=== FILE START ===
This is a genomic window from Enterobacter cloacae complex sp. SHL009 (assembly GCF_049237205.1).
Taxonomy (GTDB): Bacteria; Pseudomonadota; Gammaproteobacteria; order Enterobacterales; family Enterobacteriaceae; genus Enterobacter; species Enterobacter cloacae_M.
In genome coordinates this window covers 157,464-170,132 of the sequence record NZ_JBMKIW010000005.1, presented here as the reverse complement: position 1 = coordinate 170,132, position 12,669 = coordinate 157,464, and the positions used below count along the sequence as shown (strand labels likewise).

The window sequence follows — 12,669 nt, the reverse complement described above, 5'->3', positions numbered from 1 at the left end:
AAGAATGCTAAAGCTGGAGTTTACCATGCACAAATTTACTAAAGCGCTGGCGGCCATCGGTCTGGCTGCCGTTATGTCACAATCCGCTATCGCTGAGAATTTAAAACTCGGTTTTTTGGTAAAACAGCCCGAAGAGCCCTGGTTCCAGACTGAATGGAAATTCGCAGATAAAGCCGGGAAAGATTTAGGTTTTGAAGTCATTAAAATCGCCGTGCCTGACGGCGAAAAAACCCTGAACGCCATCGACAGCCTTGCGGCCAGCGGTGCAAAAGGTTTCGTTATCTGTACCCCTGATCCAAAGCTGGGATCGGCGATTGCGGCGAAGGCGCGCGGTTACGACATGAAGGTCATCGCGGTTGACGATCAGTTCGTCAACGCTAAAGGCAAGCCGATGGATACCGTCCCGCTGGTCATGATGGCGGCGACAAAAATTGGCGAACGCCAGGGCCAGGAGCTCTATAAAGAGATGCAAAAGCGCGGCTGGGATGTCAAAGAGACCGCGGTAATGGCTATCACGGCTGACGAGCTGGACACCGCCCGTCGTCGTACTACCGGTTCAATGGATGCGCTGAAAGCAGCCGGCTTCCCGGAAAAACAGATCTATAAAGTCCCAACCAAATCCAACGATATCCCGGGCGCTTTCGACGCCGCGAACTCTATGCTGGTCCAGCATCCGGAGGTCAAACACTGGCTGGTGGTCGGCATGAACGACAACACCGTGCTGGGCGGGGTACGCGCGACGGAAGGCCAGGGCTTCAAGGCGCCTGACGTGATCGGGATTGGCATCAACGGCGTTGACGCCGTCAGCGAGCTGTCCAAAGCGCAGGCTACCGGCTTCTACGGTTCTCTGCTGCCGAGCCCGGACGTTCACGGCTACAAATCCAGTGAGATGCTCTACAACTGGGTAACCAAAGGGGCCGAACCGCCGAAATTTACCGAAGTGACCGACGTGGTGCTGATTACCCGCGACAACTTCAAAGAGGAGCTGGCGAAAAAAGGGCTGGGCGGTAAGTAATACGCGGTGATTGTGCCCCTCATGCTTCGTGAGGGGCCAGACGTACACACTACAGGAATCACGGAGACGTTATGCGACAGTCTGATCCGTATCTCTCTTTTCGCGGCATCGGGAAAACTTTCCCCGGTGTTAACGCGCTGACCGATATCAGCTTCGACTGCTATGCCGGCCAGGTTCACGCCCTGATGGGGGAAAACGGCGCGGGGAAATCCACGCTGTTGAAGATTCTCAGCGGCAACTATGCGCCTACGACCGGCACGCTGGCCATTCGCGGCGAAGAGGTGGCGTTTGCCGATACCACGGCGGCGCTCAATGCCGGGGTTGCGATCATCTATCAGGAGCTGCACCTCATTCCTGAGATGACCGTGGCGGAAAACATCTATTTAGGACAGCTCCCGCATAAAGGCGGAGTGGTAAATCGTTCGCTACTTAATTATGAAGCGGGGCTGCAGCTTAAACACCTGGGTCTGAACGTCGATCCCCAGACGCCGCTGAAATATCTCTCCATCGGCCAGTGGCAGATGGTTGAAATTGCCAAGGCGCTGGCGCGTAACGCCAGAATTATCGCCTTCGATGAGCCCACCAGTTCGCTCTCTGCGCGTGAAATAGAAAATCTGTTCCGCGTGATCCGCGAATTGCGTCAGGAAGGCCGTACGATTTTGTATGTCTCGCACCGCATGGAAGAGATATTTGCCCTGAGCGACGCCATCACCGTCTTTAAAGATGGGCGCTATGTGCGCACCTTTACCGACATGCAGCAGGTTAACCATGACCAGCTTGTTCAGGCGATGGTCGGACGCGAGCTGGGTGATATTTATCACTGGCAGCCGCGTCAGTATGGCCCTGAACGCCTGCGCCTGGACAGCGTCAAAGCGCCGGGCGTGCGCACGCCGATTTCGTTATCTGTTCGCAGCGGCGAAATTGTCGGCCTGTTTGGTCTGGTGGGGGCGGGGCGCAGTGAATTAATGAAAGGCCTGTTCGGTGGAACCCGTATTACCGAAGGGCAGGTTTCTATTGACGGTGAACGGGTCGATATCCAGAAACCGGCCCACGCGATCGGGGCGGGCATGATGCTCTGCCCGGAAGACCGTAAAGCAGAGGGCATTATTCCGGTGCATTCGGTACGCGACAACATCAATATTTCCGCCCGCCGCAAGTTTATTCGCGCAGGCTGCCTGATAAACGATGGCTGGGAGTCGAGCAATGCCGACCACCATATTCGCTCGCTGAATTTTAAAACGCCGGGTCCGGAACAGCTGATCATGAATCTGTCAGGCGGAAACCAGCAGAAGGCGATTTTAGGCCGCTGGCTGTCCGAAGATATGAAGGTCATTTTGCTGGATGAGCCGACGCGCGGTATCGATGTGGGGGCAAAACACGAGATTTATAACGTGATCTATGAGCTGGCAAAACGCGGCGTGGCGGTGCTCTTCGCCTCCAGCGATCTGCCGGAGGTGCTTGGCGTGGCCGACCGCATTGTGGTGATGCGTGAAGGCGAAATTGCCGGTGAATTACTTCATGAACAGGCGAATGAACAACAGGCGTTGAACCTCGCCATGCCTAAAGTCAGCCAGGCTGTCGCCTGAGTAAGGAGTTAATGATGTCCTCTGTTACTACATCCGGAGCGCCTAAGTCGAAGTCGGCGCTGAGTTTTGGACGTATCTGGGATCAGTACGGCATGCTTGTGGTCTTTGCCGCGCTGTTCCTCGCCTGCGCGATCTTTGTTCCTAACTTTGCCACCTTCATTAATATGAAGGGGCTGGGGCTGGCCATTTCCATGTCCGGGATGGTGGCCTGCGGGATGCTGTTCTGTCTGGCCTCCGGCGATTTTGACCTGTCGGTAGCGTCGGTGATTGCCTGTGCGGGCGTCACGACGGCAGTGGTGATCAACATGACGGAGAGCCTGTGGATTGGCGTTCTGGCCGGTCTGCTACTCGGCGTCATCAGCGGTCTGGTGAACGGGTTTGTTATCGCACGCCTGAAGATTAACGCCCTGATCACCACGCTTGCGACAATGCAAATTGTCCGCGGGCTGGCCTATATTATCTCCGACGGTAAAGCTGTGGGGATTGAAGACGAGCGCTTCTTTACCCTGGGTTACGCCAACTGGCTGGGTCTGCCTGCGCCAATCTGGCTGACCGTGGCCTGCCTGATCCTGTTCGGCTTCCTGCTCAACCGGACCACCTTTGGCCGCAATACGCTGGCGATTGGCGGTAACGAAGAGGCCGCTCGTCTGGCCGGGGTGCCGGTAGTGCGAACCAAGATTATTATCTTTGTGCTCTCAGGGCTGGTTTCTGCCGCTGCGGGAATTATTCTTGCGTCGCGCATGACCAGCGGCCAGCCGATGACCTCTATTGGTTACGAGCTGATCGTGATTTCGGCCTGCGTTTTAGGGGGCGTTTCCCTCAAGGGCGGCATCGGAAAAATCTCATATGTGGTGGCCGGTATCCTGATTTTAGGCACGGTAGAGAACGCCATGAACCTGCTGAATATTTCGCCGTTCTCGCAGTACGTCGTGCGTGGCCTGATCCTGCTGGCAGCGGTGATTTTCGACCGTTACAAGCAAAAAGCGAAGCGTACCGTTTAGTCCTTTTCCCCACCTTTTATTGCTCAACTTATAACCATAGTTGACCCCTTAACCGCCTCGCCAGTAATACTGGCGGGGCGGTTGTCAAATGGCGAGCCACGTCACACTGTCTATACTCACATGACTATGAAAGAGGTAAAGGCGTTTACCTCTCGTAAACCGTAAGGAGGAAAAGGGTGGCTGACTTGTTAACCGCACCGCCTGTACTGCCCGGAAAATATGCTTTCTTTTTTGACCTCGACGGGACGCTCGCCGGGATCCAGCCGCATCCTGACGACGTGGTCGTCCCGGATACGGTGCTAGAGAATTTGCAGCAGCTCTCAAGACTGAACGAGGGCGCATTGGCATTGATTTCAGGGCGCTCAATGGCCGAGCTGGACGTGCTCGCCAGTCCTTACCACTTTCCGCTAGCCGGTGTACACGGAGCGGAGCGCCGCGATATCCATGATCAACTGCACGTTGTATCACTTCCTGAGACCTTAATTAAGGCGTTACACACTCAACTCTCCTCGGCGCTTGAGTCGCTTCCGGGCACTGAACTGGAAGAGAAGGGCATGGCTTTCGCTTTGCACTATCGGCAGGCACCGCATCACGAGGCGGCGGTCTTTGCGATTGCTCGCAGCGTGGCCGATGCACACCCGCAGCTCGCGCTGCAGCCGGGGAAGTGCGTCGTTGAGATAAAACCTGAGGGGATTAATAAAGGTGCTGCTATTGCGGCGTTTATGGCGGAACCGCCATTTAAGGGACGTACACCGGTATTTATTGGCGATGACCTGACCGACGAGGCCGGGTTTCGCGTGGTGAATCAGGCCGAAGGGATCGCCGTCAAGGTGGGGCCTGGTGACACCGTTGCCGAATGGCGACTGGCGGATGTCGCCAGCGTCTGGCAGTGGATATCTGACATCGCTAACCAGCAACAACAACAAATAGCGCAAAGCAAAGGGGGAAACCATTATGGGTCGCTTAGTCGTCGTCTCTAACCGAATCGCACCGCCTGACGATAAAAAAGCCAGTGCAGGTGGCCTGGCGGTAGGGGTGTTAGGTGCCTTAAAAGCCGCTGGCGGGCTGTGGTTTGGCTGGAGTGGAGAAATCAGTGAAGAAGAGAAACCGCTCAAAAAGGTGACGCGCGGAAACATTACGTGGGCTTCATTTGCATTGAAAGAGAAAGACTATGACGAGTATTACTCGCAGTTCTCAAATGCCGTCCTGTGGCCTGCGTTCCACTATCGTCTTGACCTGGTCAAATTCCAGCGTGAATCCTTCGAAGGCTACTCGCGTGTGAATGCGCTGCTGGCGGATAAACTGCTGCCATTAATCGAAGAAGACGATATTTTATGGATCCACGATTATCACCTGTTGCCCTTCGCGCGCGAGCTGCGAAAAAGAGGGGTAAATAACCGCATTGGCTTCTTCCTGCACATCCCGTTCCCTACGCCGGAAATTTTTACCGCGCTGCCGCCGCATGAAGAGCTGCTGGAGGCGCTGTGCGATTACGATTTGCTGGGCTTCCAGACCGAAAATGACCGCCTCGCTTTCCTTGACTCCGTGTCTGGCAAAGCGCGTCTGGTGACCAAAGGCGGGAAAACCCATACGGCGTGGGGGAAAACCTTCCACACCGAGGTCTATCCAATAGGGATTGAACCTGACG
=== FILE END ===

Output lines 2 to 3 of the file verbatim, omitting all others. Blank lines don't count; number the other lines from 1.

Taxonomy (GTDB): Bacteria; Pseudomonadota; Gammaproteobacteria; order Enterobacterales; family Enterobacteriaceae; genus Enterobacter; species Enterobacter cloacae_M.
In genome coordinates this window covers 157,464-170,132 of the sequence record NZ_JBMKIW010000005.1, presented here as the reverse complement: position 1 = coordinate 170,132, position 12,669 = coordinate 157,464, and the positions used below count along the sequence as shown (strand labels likewise).